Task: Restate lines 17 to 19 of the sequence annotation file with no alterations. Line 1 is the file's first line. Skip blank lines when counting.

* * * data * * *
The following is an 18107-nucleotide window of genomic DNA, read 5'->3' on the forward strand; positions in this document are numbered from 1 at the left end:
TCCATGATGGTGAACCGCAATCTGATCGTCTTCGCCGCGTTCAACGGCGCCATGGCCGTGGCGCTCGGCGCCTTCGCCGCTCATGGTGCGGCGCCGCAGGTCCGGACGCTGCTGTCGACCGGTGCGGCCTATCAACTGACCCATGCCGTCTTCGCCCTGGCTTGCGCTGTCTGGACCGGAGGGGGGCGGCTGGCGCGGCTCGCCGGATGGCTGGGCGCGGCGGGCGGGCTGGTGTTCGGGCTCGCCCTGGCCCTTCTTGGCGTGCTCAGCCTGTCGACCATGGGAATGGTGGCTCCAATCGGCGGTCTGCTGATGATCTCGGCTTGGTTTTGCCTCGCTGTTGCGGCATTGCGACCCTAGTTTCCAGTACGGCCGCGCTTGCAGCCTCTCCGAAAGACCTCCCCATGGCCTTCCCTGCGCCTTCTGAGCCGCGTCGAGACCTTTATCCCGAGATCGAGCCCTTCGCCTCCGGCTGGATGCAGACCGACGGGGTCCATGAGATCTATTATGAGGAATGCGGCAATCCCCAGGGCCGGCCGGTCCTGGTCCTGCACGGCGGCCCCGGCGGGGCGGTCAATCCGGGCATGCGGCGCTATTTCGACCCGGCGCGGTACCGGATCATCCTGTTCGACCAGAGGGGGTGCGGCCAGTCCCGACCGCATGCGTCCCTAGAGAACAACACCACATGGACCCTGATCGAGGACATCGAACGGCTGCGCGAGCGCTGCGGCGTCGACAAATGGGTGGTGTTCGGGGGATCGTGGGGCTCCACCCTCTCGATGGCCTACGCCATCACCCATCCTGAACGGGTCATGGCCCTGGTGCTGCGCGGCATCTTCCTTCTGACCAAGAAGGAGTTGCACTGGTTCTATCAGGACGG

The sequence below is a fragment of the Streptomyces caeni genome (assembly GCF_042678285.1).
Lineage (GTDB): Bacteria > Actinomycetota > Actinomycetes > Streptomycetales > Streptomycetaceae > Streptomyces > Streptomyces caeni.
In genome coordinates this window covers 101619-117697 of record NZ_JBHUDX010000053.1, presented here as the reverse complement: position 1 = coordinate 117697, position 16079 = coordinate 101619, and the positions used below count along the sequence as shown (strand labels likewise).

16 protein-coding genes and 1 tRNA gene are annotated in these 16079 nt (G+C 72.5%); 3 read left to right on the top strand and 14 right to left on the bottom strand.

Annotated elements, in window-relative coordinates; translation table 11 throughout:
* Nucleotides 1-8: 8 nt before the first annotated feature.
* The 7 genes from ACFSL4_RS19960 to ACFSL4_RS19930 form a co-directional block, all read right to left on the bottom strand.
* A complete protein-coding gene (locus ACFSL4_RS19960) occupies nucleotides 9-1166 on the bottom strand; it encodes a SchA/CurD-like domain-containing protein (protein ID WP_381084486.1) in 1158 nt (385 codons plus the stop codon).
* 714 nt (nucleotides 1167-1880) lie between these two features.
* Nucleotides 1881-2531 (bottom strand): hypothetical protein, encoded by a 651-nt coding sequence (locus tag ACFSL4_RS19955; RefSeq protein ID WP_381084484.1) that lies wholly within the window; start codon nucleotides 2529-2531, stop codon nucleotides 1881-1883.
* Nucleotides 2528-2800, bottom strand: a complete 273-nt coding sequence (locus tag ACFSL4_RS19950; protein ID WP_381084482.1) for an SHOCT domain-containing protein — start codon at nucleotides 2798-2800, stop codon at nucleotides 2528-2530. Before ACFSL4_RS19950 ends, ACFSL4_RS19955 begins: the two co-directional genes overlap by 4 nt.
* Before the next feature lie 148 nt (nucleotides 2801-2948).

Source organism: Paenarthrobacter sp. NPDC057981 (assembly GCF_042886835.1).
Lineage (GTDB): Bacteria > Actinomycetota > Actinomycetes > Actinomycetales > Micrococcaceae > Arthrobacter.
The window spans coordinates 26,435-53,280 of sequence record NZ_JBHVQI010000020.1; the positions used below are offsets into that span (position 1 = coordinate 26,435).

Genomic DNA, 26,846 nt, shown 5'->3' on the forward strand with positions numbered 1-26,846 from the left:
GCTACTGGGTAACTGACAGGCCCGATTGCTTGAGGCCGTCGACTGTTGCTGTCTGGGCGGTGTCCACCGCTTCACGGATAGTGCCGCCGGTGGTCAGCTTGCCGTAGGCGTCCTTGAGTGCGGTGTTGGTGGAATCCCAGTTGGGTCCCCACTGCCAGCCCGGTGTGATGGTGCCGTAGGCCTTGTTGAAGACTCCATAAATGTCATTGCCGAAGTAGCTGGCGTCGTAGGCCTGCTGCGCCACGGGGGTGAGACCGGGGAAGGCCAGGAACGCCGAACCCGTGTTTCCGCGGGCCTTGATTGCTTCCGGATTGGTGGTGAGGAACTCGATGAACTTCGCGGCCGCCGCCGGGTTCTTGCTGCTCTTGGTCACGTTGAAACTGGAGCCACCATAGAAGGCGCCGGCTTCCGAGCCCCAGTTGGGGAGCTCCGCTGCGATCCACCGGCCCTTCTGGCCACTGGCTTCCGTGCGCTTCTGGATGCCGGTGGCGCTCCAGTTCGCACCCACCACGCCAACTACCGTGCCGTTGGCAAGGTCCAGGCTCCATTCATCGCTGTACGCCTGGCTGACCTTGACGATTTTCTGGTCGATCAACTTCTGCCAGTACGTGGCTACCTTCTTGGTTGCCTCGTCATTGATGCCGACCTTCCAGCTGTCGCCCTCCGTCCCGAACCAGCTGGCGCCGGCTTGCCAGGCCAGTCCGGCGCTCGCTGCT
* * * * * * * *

The window spans coordinates 26,435-53,280 of sequence record NZ_JBHVQI010000020.1; the positions used below are offsets into that span (position 1 = coordinate 26,435).

Genomic DNA, 26,846 nt, shown 5'->3' on the forward strand with positions numbered 1-26,846 from the left:
GCTACTGGGTAACTGACAGGCCCGATTGCTTGAGGCCGTCGACTGTTGCTGTCTGGGCGGTGTCCACCGCTTCACGGATAGTGCCGCCGGTGGTCAGCTTGCCGTAGGCGTCCTTGAGTGCGGTGTTGGTGGAATCCCAGTTGGGTCCCCACTGCCAGCCCGGTGTGATGGTGCCGTAGGCCTTGTTGAAGACTCCATAAATGTCATTGCCGAAGTAGCTGGCGTCGTAGGCCTGCTGCGCCACGGGGGTGAGACCGGGGAAGGCCAGGAACGCCGAACCCGTGTTTCCGCGGGCCTTGATTGCTTCCGGATTGGTGGTGAGGAACTCGATGAACTTCGCGGCCGCCGCCGGGTTCTTGCTGCTCTTGGTCACGTTGAAACTGGAGCCACCATAGAAGGCGCCGGCTTCCGAGCCCCAGTTGGGGAGCTCCGCTGCGATCCACCGGCCCTTCTGGCCACTGGCTTCCGTGCGCTTCTGGATGCCGGTGGCGCTCCAGTTCGCACCCACCACGCCAACTACCGTGCCGTTGGCAAGGTCCAGGCTCCATTCATCGCTGTACGCCTGGCTGACCTTGACGATTTTCTGGTCGATCAACTTCTGCCAGTACGTGGCTACCTTCTTGGTTGCCTCGTCATTGATGCCGACCTTCCAGCTGTCGCCCTCCGTCCCGAACCAGCTGGCGCCGGCTTGCCAGGCCAGTCCGGCGCTCGCTGCT